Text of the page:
Jack Kerouac

When I first read Kerouac’s On the Road it made a deep impression on me. In some ways it may be one of the most influential books I have ever read. It changed, or at least rationalized, not only how I thought, but also, to some extent, how I lived.

I grew up in Omaha. It is a small city, but I lived in the suburbs and there was little useful public transportation. My world was the neighborhood, the school and the church. The neighborhood was a sprawling suburb of ranch homes with large yards; the major road that took us away from the subdivision was almost a mile away. School was more like Republican Chamber of Commerce indoctrination than education and church was a very conservative fundamentalist evangelicalism.

I could identify with On the Road in ways that were not possible with William Blake, Aristotle, Schopenhauer, Rimbaud, Kafka, Proust or Tolstoy—other writers that I really loved at the time. Kerouac was American; he grew up in a small town, had a less than brilliant college career and then escaped to explore a larger world. The places that he wrote about in On the Road seemed familiar to me, they resembled were I grew up. I think there may even be a scene or two that takes place in Nebraska. At least, many of the scenes were in places that were similar to Nebraska and so had a reality that I just could not get from Search for Lost Time or War and Peace. I loved On the Road so much that I set out to read all of Kerouac’s books. I would not recommend this to others.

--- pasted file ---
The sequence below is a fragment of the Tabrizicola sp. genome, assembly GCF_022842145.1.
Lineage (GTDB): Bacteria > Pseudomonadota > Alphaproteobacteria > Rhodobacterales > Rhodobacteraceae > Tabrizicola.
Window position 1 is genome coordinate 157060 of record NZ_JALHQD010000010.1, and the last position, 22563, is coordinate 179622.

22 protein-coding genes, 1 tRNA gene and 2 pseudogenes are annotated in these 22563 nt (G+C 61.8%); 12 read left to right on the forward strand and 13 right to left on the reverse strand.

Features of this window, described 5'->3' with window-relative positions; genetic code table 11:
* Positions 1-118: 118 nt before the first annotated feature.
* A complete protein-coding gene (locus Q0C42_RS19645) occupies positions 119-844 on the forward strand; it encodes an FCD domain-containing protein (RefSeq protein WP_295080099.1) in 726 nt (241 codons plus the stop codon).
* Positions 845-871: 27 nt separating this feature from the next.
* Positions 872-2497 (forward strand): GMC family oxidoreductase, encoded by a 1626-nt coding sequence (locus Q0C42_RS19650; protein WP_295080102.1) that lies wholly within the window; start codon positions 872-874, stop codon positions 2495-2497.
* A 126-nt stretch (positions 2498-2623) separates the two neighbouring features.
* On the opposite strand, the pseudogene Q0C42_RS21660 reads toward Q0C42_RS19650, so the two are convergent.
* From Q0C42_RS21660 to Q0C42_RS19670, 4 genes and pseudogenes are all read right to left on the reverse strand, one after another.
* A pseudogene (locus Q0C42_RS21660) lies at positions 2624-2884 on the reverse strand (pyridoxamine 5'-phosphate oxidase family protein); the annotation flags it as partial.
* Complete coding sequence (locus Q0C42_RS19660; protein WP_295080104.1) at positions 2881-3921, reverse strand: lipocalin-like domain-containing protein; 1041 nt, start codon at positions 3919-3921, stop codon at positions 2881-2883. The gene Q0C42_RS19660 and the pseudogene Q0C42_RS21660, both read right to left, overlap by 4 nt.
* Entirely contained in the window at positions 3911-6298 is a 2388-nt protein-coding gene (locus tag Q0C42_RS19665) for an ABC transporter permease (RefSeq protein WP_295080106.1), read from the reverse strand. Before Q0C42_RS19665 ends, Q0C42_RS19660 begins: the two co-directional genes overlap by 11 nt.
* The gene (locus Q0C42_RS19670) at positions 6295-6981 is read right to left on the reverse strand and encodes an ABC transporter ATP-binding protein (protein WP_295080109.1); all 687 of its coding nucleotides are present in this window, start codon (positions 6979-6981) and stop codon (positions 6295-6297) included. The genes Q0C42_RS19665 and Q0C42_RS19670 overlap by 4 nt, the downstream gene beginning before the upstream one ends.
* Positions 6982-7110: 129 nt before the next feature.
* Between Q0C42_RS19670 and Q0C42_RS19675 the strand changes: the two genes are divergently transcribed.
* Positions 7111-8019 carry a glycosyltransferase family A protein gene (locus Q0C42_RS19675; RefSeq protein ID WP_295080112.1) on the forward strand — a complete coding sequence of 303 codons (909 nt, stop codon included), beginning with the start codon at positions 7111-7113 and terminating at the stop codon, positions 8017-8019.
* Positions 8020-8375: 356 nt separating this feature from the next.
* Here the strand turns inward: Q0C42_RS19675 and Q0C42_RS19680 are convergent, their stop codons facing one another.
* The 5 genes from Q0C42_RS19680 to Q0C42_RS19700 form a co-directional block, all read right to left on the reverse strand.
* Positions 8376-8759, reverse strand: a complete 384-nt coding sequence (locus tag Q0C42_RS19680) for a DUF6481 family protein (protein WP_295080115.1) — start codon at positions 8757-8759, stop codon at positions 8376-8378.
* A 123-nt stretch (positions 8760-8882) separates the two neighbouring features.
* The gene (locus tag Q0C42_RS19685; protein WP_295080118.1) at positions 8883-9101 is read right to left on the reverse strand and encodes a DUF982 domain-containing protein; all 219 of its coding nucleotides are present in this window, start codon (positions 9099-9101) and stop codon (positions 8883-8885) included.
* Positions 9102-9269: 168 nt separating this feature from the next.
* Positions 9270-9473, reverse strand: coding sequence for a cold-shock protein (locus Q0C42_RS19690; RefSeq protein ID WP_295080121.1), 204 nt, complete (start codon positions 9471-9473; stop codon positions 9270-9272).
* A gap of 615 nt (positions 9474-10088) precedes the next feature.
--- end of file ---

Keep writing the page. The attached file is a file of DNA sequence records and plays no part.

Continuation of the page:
The Subterraneans and The Dharma Bums are reasonable imitations of On the Road, with similar characters and prose style. They are probably worth reading if you like On the Road. Desolation Angels is also similar but is far less interesting and could benefit from a good editor. Satori in Paris and Lonesome Traveler are less spontaneous and more deliberate so they don’t seem as wild, rambling and incoherent as some of his other books. On the other hand they also seem less inspired. Worth reading if you want the Kerouac philosophy or point-of-view without the dizzy, rambling, experimental prose. Vanity of Duluoz and Maggie Cassidy are autobiographical and written in a more straight-forward naturalistic style. They give a fictionalized account of Kerouac’s early life in Lowell. Part of the appeal for me was Kerouac’s experimental style and his life of traveling, so I found these books unreadable, boring and dull. Dr. Sax is highly experimental. It has moments of brilliance, but even more moments of banality and tedium. It is a potentially great idea, not fully executed. I found myself both loving and hating it. It is probably better to read Asturias’ Men of Maize, Mulata or Marquez’ One Hundred Years of Solitude which are in a similar vein, but hold together in a way the Dr. Sax never quite achieves.

In some ways Dr. Sax is emblematic of all of Kerouac’s work. I feel that he had some brilliant ideas and a willingness to explore experiment and push the boundaries of his prose and his life; but never developed the discipline or skill to craft them into a coherent, unified work. The success of his writing seems to depend less on his ability as a writer and more on chance combination. I have been curious to read the new edition of On the Road, but also ambivalent about reading it as an adult. I fear that actually reading the book may not be as exciting or enjoyable as remembering reading the book.


~ by severalfourmany on September 13, 2007.

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